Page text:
A free full text review was recently published on this topic. Some of the key questions addressed:
What is it?
Brugada syndrome is a genetically heterogeneous channelopathy, first described in 1992, capable of causing arrhythmia, syncope and sudden cardiac death.
What is the presenting arrhythmia?
PMVT or VF. Less commonly MMVT.
When should you suspect it?
In a patient with characteristic ECG findings inquire about syncope or a family history of syncope, drowning or SCD. In a patient with such a personal or family history look for characteristic ECG findings. Know the typical patterns (see below).
How do you make the definitive diagnosis?
Although features from the clinical history are said to strengthen the diagnosis the new (2013) criteria are purely electrocardiographic. From the article:
BrS is diagnosed in patients with ST-segment elevation with type I morphology greater than or equal to 2 mm in greater than or equal to 1 lead among the right precordial leads V1,V2 positioned in the 2nd, 3rd, or 4th intercostal space occurring either spontaneously or after provocative drug test with intravenous administration of Class I antiarrhythmic drugs.
BrS is diagnosed in patients with Type 2 or Type 3 ST-segment elevation in greater than or equal to1 lead among the right precordial leads V1,V2 positioned in the 2nd, 3rd, or 4th intercostal space when a provocative drug test with intravenous administration of Class I antiarrhythmic drugs induces a Type 1 ECG morphology.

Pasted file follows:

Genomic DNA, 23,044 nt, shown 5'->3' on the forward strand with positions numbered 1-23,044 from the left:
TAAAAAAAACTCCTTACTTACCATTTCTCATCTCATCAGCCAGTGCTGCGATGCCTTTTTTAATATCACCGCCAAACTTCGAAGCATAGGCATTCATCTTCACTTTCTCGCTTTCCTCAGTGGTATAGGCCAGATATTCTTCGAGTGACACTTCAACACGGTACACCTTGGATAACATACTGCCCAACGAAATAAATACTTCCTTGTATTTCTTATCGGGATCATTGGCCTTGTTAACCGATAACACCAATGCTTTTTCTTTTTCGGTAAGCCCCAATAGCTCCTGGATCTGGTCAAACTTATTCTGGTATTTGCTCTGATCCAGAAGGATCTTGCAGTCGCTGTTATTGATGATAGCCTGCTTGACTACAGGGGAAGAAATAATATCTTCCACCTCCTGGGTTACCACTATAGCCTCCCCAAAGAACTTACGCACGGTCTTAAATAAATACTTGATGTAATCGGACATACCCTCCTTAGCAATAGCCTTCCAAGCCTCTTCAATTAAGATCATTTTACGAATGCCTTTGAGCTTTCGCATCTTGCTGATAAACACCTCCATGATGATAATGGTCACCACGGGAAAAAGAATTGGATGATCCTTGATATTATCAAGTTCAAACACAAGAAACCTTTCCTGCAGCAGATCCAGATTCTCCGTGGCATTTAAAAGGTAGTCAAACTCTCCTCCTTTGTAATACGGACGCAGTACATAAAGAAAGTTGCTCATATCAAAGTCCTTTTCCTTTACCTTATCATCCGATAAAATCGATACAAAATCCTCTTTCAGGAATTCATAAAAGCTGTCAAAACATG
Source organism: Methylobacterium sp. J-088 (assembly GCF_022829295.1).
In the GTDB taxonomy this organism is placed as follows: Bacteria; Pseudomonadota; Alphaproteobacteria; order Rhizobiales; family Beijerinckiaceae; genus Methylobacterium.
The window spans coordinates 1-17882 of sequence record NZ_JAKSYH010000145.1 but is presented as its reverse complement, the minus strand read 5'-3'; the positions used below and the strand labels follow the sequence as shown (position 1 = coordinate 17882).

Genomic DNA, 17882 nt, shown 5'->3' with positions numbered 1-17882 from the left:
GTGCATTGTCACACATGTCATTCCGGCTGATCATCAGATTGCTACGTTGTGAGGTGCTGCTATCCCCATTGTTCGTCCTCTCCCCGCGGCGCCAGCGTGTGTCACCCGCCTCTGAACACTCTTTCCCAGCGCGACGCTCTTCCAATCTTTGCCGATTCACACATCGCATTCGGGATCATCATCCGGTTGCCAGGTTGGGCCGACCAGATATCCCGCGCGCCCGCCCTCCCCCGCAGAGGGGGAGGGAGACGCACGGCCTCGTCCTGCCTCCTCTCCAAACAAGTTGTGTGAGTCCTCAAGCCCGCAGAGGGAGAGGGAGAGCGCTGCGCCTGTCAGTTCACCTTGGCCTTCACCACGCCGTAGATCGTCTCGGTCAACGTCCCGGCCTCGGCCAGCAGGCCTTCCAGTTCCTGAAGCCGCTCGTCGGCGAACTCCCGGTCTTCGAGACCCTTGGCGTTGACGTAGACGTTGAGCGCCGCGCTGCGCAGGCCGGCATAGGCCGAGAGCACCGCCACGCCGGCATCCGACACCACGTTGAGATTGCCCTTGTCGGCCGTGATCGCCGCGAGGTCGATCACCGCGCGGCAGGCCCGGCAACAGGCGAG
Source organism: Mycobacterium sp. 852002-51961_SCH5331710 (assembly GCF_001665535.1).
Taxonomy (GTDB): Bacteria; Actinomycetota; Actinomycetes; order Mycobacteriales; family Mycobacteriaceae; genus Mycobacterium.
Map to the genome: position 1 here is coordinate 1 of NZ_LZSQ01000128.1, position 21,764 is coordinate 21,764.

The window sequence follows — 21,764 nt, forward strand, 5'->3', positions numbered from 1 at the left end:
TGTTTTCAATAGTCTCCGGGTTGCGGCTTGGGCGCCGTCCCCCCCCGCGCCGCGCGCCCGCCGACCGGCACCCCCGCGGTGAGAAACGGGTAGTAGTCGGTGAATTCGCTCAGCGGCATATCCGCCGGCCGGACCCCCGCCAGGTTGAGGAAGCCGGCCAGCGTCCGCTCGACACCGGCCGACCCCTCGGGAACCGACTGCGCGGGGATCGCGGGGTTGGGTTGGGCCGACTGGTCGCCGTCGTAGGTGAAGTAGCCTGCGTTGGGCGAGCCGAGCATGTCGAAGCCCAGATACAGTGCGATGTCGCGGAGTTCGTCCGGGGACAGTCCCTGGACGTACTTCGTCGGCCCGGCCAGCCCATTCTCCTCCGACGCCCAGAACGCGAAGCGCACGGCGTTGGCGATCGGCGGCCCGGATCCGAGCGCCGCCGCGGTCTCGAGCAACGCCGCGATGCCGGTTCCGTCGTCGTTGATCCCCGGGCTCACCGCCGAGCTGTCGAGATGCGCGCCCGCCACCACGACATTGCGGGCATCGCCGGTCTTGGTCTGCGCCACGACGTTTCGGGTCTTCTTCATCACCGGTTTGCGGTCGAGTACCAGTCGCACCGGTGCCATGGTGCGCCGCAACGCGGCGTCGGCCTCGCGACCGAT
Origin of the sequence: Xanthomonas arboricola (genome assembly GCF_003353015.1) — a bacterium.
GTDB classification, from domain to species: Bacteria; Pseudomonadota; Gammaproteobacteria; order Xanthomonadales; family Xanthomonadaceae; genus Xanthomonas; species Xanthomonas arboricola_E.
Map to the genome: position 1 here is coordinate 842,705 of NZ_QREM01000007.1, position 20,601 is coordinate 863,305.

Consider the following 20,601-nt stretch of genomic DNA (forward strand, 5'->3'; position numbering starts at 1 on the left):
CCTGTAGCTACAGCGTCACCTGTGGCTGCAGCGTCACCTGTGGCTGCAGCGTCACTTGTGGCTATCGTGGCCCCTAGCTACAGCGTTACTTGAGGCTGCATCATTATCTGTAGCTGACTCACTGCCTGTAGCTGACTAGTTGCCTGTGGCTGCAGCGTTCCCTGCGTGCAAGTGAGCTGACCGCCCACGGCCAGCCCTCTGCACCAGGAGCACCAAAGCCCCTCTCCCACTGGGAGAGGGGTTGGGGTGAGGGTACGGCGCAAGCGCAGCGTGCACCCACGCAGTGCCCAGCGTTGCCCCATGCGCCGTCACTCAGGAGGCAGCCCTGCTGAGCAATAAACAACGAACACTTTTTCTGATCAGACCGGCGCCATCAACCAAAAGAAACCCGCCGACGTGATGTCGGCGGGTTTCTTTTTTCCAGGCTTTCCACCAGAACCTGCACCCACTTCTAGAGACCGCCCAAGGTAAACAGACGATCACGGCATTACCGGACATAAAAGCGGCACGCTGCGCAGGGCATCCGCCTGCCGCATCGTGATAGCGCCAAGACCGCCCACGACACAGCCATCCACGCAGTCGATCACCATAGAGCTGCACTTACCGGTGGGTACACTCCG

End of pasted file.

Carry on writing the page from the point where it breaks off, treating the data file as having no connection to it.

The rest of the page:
Note that you explore along three intercostal spaces with the V1-2 electrodes in attempting to elicit the pattern. Also note that drug challenge is contraindicated in patients who spontaneously exhibit the type 1 pattern. This is because it is unnecessary according to present diagnostic criteria and may provoke arrhythmia.
What electrophysiologic mechanisms are at play?
Inhomogeneous sodium channel defects cause transmyocardial voltage gradients and inhomogeneous repolarization, leading to the arrhythmia substrate. Triggering PVCs are close coupled and arise from the RVOT and thus can be ablated as an option for patients who suffer from electrical storm.
What are the genetics of Brugada syndrome?
At least 16 genes have been identified but no known mutation is present in the majority of cases. Most of the mutations are novel, found in isolated individuals or families. It has been traditionally thought to be autosomal dominant but recent evidence indicates that the genetic picture is more complex and some cases may be polygenic.
What are the management recommendations?
For symptomatic Brugada syndrome patients (syncope, cardiac arrest) : ICD implantation.
For asymptomatic patients meeting electrocardiographic criteria: avoidance of contraindicated drugs (see this list) and management of aggravating conditions such as fever and hypokalemia.
Note: quinidine can reverse the Brugada pattern and reduce arrhythmias but is not generally recommended due to a lack of high level evidence that it improves clinical outcomes, proarrhythmic effects of its own and a lack of general availability.
Asymptomatic patients who exhibit the pattern only during certain acute illnesses or exposure to sodium channel blocking drugs are considered at very low risk.